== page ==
IRF (or HRF)

A hemodynamic response function (HRF) is just an impulse response function (IRF) that models the response of the blood supply in relation to the presumed neural response. A common form of this IRF is the gamma-variate function (e.g., Boyton 1996), or sums of several gamma-variate functions.  Instead, this GLM implementation instead uses sums of exponential functions:


There is no particular advantage to either type of IRF form, although with exponentials, the dominant time constants can be more easily viewed from the data.  Convolution of an exponential (exp(-t/tau)) with a step function yields another exponential (1-exp(-t/tau)). The two dominant time constants in BOLD signal are the initial positive response (for "activation" assuming a square neural response) and a post-stimulus undershoot. The two dominant time constants for the IRON response are a rapid and a slow component of increasing CBV. If one only used long block stimuli, these two time constants ("fast" and "slow") would be sufficient. However, very rapid sampling will reveal that another time constant, one that resolves rapidly and functions sort of like a delay, is needed to model the initial rise of the leading edge of the response. Additionally the 3rd time constant is required to form a "proper" IRF with h(0)=0.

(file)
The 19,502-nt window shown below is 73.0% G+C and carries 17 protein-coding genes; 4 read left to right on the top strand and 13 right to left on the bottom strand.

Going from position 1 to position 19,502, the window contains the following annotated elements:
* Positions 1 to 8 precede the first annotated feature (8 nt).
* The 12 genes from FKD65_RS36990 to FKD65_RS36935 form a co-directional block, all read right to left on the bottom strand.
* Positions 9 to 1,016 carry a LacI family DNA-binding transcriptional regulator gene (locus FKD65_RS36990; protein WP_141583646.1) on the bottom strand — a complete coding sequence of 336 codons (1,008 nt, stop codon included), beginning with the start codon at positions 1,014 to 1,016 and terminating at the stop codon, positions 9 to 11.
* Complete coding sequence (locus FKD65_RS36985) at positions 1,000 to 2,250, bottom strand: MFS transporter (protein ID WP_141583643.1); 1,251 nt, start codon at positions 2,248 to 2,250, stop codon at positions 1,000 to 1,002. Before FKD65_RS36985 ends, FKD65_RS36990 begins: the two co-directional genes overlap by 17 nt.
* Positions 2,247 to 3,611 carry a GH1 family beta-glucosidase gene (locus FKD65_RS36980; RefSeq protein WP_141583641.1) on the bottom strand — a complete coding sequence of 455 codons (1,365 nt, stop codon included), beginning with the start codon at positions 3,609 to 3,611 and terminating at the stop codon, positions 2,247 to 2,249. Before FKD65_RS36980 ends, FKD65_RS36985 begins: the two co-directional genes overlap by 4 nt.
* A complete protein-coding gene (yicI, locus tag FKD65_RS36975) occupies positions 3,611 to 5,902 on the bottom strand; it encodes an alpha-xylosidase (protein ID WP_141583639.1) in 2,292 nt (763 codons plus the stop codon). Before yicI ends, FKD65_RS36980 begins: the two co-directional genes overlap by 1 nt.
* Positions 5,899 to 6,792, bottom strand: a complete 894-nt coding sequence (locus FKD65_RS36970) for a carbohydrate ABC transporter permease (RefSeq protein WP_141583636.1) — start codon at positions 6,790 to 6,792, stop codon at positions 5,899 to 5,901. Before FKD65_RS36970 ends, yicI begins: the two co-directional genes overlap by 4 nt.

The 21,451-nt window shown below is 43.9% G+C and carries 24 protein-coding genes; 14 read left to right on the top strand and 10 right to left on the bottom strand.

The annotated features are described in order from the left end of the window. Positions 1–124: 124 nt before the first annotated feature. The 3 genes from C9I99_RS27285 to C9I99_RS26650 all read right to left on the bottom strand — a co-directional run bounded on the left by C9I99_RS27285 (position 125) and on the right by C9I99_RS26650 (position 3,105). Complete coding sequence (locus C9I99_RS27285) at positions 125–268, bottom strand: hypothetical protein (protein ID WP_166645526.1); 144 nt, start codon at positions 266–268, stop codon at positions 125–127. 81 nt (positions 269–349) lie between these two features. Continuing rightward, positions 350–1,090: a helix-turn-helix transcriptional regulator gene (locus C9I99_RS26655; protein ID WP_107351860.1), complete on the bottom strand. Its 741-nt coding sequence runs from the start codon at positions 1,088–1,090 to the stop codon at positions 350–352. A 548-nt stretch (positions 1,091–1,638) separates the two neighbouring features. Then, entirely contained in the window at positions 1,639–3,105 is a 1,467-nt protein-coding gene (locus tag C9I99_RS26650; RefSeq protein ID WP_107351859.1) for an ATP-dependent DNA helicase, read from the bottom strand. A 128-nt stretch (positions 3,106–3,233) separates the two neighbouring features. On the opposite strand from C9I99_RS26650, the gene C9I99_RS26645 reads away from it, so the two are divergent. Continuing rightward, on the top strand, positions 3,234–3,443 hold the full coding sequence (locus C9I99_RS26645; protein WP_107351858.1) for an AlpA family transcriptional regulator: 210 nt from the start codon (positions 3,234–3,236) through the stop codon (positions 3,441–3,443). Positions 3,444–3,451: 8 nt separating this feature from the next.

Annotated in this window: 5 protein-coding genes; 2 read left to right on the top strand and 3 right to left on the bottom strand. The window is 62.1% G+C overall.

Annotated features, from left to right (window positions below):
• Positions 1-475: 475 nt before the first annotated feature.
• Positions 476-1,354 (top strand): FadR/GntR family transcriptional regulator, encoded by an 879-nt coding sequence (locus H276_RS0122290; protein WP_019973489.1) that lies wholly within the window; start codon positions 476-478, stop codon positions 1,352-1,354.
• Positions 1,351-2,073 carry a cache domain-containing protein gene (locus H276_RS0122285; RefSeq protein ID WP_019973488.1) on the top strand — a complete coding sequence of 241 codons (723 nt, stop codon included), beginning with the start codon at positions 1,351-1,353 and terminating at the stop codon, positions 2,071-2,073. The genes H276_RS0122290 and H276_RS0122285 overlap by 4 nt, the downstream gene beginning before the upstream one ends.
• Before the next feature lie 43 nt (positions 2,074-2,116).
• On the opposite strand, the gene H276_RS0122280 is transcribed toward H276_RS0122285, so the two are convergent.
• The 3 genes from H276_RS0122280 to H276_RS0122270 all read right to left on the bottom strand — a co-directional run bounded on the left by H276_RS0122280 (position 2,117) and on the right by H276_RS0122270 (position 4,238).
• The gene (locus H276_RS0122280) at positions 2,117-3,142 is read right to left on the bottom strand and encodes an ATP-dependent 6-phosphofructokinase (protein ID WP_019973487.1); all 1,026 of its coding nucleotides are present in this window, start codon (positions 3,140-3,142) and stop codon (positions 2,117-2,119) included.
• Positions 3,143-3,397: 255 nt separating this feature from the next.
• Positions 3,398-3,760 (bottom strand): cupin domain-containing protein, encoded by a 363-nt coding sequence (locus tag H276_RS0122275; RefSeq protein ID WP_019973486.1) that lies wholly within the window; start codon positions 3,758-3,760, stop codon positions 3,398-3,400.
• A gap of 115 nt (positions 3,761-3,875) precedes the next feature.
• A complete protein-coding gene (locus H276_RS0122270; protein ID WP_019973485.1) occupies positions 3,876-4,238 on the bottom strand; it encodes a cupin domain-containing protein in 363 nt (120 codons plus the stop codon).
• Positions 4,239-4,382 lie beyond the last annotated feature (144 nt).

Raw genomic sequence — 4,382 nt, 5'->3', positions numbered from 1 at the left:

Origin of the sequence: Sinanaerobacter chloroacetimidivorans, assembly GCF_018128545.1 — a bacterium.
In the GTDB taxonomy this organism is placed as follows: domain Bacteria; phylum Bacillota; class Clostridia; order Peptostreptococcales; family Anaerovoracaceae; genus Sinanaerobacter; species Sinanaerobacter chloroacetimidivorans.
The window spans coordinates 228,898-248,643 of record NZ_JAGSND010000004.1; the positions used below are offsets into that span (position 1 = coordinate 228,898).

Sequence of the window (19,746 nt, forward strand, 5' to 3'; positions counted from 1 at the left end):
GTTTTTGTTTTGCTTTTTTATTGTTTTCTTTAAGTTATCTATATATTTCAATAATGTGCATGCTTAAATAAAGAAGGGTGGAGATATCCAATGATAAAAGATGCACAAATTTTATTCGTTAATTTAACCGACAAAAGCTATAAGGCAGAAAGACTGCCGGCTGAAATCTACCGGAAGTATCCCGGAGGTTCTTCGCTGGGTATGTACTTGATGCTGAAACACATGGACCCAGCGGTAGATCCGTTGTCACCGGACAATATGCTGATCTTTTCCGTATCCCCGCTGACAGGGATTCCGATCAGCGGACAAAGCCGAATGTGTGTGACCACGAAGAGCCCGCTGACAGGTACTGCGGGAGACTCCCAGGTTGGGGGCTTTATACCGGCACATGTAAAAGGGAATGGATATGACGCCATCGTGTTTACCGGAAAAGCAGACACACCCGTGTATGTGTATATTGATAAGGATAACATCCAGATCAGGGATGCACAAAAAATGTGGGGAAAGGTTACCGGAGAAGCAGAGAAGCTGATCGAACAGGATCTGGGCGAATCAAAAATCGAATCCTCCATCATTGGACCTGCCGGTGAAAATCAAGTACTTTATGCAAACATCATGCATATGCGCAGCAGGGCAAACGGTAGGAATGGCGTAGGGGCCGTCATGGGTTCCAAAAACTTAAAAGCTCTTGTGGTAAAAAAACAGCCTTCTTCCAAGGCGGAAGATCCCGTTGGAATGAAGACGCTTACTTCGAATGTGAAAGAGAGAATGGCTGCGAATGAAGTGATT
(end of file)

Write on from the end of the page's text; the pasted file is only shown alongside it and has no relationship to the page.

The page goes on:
In this GLM, the IRF can be specified using built-in functions or by using a text file. In the GLM control file, the keyword "IRF" specifies the type. Recognized arguments are BOLD-monkey, IRON-monkey, BOLD-rat, and IRON-rat. Any other argument is assumed to be a text file.  E.g., "IRF IRON-monkey" is a built-in function, and "IRF my-irf.dat" is a text file.   The form of two built-in functions is shown below, along with a text file that would be roughly appropriate for BOLD signal in the rat.

If an IRF is specified in the GLM, then all events except table events are convolved with the IRF in order to form the regressors that are included in the design matrix. Users may wish to convolve some table events but not others (see sidebar). For instance, motion-correction parameters typically would not be convolved, but eye traces, which invoke brain activity, presumably would be convolved.

Joseph B. Mandeville, Athinoula A. Martinos Center for Biomedical Imaging at MGH/MIT/Harvard